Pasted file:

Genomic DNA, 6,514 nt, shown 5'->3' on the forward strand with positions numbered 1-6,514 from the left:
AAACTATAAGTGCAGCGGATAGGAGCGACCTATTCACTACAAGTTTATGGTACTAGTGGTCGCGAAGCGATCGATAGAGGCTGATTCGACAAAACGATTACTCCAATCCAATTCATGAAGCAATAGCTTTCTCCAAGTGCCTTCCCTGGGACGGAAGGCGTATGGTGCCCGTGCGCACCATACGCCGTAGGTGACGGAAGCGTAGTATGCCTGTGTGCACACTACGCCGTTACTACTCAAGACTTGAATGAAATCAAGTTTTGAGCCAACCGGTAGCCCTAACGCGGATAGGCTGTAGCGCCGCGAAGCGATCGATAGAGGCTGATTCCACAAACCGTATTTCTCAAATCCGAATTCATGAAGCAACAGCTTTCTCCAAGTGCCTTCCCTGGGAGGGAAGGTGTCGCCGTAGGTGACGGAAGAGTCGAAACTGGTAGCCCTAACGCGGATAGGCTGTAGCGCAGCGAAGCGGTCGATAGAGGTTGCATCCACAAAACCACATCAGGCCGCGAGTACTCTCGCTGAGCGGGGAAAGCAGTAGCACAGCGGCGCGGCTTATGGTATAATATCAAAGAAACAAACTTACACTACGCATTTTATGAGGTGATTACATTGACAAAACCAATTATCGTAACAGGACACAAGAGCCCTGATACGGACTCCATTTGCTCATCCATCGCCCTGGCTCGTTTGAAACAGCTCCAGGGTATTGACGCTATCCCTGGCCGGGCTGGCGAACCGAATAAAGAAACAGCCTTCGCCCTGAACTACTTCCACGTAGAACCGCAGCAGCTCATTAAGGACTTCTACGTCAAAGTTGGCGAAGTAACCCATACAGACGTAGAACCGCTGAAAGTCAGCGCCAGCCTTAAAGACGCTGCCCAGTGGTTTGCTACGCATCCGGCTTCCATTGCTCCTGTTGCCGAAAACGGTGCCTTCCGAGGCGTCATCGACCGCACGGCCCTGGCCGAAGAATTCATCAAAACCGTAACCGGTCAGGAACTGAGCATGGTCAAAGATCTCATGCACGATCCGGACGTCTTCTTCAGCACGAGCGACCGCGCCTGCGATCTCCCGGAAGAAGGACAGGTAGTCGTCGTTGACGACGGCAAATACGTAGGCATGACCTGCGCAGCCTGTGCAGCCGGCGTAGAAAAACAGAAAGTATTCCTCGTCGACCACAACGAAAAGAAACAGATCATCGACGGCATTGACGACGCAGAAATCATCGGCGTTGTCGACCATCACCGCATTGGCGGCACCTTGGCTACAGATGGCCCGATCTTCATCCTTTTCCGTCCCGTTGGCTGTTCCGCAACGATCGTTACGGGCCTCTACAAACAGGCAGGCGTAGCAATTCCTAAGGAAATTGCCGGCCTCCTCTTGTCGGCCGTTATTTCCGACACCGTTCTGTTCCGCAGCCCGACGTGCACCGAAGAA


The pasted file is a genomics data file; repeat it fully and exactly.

Genomic DNA, 6,514 nt, shown 5'->3' on the forward strand with positions numbered 1-6,514 from the left:
AAACTATAAGTGCAGCGGATAGGAGCGACCTATTCACTACAAGTTTATGGTACTAGTGGTCGCGAAGCGATCGATAGAGGCTGATTCGACAAAACGATTACTCCAATCCAATTCATGAAGCAATAGCTTTCTCCAAGTGCCTTCCCTGGGACGGAAGGCGTATGGTGCCCGTGCGCACCATACGCCGTAGGTGACGGAAGCGTAGTATGCCTGTGTGCACACTACGCCGTTACTACTCAAGACTTGAATGAAATCAAGTTTTGAGCCAACCGGTAGCCCTAACGCGGATAGGCTGTAGCGCCGCGAAGCGATCGATAGAGGCTGATTCCACAAACCGTATTTCTCAAATCCGAATTCATGAAGCAACAGCTTTCTCCAAGTGCCTTCCCTGGGAGGGAAGGTGTCGCCGTAGGTGACGGAAGAGTCGAAACTGGTAGCCCTAACGCGGATAGGCTGTAGCGCAGCGAAGCGGTCGATAGAGGTTGCATCCACAAAACCACATCAGGCCGCGAGTACTCTCGCTGAGCGGGGAAAGCAGTAGCACAGCGGCGCGGCTTATGGTATAATATCAAAGAAACAAACTTACACTACGCATTTTATGAGGTGATTACATTGACAAAACCAATTATCGTAACAGGACACAAGAGCCCTGATACGGACTCCATTTGCTCATCCATCGCCCTGGCTCGTTTGAAACAGCTCCAGGGTATTGACGCTATCCCTGGCCGGGCTGGCGAACCGAATAAAGAAACAGCCTTCGCCCTGAACTACTTCCACGTAGAACCGCAGCAGCTCATTAAGGACTTCTACGTCAAAGTTGGCGAAGTAACCCATACAGACGTAGAACCGCTGAAAGTCAGCGCCAGCCTTAAAGACGCTGCCCAGTGGTTTGCTACGCATCCGGCTTCCATTGCTCCTGTTGCCGAAAACGGTGCCTTCCGAGGCGTCATCGACCGCACGGCCCTGGCCGAAGAATTCATCAAAACCGTAACCGGTCAGGAACTGAGCATGGTCAAAGATCTCATGCACGATCCGGACGTCTTCTTCAGCACGAGCGACCGCGCCTGCGATCTCCCGGAAGAAGGACAGGTAGTCGTCGTTGACGACGGCAAATACGTAGGCATGACCTGCGCAGCCTGTGCAGCCGGCGTAGAAAAACAGAAAGTATTCCTCGTCGACCACAACGAAAAGAAACAGATCATCGACGGCATTGACGACGCAGAAATCATCGGCGTTGTCGACCATCACCGCATTGGCGGCACCTTGGCTACAGATGGCCCGATCTTCATCCTTTTCCGTCCCGTTGGCTGTTCCGCAACGATCGTTACGGGCCTCTACAAACAGGCAGGCGTAGCAATTCCTAAGGAAATTGCCGGCCTCCTCTTGTCGGCCGTTATTTCCGACACCGTTCTGTTCCGCAGCCCGACGTGCACCGAAGAA